I can't believe it has been eight years since my father died. I don't know if I should be "over it" by now...since I don't really have anything to compare it to. My close friends haven't lost their parents yet, and heck, as a culture we tend to reserve talk of grieving to only our spouses.
In movies the death of a parent is a turning point for the characters. Past conflicts are resolved on the deathbed and the surviving child walks away and moves forward. Sad, but stronger.
It wasn't quite like that with my Dad. He refused to admit he was dying for as long as he could speak. All efforts to get him to even see a doctor in his last few weeks were met with curses and meanness. Thinking back, I suppose he wanted to lay in his own bed, in his own house and slowly die without anyone making a fuss. To this day I don't know if I did the right thing to deny him that.
I called my mother a few weeks before my Dad died - a routine call just to check in - and she let it slip that "Your father sure sleeps alot these days". I asked her what she meant by that, and she replied "Well he is probably awake about an hour a day".
We knew he had end stage liver failure from a lifetime of Budweiser and vodka tonics...but he had been playing golf and working his job as a taxi driver the week before. I packed my bags that minute and drove to Central Florida immediately.
I found my father in a dark room, with a space heater running, hiding underneath twelve blankets. He wouldn't talk to me about how he felt, knocking aside my questions with comments about just "needing to sleep". I don't know if he actually believed he had the flu or if that is what he was telling us to send us away. My mother, with fifty years of submitting to him under her belt, was too terrified to challenge the flu notion, but I knew better. But getting him in the car was nearly impossible. I literally had to threaten to call 911 if he refused - and it took us about 3 hours to force him out the door.
Of course he expected to drive.
I absolutely refused. He wasn't in any shape to even sit upright....weakened by his dissolving liver and weeks of not eating or drinking. That was the first day since him teaching me to first drive that my father sat in the passenger set next to me. An ominous feeling overcame me, I was certain this was worse than I had initially thought.
My father had the same doc he had used for years. I had never met the man but was about to show up at his office without an appointment - so I hoped he was decent. He was not. The doctor told me that my Dad most likely had "the flu" and should go home and rest. I stood blocking the door and asked the doctor when the last time he saw him was. It had been a month. Apparently my Dad had been feeling queasy for that long. I asked the doc how much weight my Dad had lost in the month. Nearly thirty pounds was the answer. I then began asking about lab work, the condition of his liver, etc etc until the doctor relented. Maybe just because he realized I wasn't moving away from the door until I had an answer....so he agreed to admit my Dad to the local hospital.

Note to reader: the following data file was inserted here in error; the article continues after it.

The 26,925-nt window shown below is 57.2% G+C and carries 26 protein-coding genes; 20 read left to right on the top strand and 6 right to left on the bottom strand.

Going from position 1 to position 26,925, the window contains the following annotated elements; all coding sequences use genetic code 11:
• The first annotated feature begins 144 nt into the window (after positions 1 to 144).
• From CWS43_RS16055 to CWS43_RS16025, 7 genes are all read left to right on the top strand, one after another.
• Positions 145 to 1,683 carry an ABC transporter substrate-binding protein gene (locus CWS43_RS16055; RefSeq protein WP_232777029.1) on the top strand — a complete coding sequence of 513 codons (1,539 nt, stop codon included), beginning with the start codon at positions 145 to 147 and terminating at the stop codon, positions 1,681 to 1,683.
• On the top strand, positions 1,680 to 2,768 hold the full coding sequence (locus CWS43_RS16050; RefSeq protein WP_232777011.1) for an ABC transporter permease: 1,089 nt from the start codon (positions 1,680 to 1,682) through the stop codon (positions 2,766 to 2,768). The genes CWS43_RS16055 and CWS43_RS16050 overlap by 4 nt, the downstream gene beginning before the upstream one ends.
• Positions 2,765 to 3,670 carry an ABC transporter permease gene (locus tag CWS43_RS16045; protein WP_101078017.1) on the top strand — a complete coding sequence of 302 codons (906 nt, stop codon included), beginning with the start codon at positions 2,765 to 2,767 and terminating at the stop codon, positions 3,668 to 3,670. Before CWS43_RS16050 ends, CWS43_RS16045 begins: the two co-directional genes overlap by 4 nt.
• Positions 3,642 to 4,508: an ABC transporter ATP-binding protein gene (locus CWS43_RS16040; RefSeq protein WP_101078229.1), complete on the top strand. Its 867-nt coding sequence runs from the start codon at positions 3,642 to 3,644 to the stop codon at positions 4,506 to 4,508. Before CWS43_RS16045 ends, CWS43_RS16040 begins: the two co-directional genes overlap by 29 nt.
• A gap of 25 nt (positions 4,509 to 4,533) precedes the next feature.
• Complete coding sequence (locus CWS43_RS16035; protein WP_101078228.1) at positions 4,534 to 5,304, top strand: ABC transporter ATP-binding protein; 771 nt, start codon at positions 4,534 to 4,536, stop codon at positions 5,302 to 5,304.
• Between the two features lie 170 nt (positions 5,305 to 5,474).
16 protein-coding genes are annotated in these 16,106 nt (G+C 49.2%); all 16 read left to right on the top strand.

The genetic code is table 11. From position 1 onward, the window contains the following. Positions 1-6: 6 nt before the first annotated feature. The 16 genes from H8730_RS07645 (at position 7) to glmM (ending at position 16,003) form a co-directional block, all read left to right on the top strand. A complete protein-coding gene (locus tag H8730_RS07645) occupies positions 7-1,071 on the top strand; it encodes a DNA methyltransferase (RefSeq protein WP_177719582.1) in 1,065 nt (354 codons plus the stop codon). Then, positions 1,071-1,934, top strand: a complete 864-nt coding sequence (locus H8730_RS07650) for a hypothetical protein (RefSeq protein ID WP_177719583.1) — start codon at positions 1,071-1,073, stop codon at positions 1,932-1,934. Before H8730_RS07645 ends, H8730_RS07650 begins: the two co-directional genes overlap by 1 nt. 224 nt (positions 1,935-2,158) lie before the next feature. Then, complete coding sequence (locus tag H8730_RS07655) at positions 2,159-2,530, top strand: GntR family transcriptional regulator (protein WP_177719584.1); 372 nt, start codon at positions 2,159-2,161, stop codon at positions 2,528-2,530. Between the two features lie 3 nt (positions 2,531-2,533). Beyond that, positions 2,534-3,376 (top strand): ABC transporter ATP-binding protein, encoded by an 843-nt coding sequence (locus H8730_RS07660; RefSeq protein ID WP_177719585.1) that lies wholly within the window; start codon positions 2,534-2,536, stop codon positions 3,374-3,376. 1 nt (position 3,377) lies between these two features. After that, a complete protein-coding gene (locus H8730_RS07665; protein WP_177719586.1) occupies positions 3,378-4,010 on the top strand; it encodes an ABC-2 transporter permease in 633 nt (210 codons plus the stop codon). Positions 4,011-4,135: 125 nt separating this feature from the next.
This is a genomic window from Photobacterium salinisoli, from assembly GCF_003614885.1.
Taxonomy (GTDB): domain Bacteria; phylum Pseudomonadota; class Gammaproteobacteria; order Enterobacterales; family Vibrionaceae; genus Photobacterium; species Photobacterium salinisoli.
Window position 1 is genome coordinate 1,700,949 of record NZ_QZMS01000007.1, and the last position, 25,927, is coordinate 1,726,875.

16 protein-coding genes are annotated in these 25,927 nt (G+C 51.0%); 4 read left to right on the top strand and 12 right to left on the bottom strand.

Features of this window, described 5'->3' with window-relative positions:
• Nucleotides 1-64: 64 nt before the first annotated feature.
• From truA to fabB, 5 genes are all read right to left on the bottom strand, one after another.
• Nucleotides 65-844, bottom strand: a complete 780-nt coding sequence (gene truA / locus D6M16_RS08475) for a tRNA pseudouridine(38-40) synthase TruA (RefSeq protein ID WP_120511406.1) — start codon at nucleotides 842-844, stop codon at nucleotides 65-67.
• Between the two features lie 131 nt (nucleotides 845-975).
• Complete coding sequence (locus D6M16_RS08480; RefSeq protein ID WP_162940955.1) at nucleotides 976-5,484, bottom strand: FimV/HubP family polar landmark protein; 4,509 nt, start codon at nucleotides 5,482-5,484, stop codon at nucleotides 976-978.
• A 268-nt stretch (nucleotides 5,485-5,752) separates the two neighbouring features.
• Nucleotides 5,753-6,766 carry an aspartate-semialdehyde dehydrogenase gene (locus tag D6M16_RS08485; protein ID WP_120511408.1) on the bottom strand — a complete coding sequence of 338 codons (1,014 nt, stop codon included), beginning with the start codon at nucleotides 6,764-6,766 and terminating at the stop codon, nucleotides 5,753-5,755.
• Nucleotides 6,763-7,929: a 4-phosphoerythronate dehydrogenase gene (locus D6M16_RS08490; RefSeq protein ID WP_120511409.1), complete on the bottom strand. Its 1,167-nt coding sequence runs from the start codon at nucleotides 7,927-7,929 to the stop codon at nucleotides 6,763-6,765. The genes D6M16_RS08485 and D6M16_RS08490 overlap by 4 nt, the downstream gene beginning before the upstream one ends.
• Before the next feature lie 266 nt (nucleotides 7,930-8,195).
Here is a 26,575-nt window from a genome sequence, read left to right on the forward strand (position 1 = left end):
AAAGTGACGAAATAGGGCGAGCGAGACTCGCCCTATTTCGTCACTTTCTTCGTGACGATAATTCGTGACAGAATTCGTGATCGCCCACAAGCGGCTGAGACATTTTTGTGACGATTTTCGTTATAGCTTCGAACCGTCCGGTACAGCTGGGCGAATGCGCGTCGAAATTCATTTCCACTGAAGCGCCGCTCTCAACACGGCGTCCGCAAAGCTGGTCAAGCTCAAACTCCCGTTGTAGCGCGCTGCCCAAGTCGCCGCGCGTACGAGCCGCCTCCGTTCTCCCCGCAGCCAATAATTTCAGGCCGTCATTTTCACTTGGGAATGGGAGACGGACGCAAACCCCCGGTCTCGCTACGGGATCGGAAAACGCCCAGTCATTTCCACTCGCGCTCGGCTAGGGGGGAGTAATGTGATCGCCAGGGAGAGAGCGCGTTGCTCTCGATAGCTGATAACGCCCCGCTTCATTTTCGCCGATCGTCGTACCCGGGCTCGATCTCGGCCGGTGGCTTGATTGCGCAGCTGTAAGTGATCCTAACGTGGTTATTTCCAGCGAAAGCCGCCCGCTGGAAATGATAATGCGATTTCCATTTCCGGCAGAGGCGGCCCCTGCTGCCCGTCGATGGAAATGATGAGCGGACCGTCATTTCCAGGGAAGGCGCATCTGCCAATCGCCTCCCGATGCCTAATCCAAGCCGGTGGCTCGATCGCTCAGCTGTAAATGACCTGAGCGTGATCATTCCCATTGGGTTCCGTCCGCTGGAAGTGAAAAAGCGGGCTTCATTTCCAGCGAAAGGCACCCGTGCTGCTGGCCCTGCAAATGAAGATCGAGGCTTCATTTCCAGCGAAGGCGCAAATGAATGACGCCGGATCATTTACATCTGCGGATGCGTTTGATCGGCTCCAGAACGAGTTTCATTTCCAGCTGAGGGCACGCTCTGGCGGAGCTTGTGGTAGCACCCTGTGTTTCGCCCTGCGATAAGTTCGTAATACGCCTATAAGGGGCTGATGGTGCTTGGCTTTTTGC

My Dad would be dead within 10 days. Up until the last 8 hours of his life his doctor was constantly telling us we were worrying about nothing and he expected my father would be good as new as soon _______. The blank consisted of that doctor milking medicaid for every test, procedure and medicine he could throw our way....up to and including physical therapy.
It broke my heart to watch my father try to perform on a recumbent bike when he didn't even have the strength to lift his own arms in the air. But my Dad was in agreement with the doctor...he felt like he wasn't as sick as I was saying...and the last coherent thing he ever said to me was "How the hell do you expect me to get any better when you are putting nails in my coffin!!!!!!"
But I knew better. He was throwing up blood (and had been for weeks - hiding it from my mother somehow), couldn't eat because of varices in his throat, and his liver enzymes were higher than I had ever seen.
By the time I had beaten the doctors into getting hospice involved my Dad wasn't even able to talk. Hospice was wonderful. They stopped all the unnecessary meds, controlled his pain, and stopped the physical torture of the exercises.
He died less than 10 hours after hospice came on board. The nurse woke me up at 2 in the morning to tell me. I had to wake my mother and tell her the news. My son was a toddler. The entire evening was surreal. Painful. The one member of my family who had loved me for who I was....gone.
It was Christmas Eve.
My son asked us how Santa would find us. How could Santa know we were in a hospital far far away from home?
Later, back at my mother's house, trying my best to control my grief enough to be of some comfort to my mom....my sweet little toddler came into the room, and announced that he liked things better when his grandpa was alive.
"Me too baby bear"
Each Christmas Even I hope that I don't have to relive that story in my mind....but so far I haven't been able to. But it does get a teeny teeny bit easier.
I know my Dad would hate that I still grieve. And I know if his brain hadn't been poisoned by the chemicals produced as his body was shutting down he would have done a better job leaving this world...
Miss you Dad....and thinking of you this season.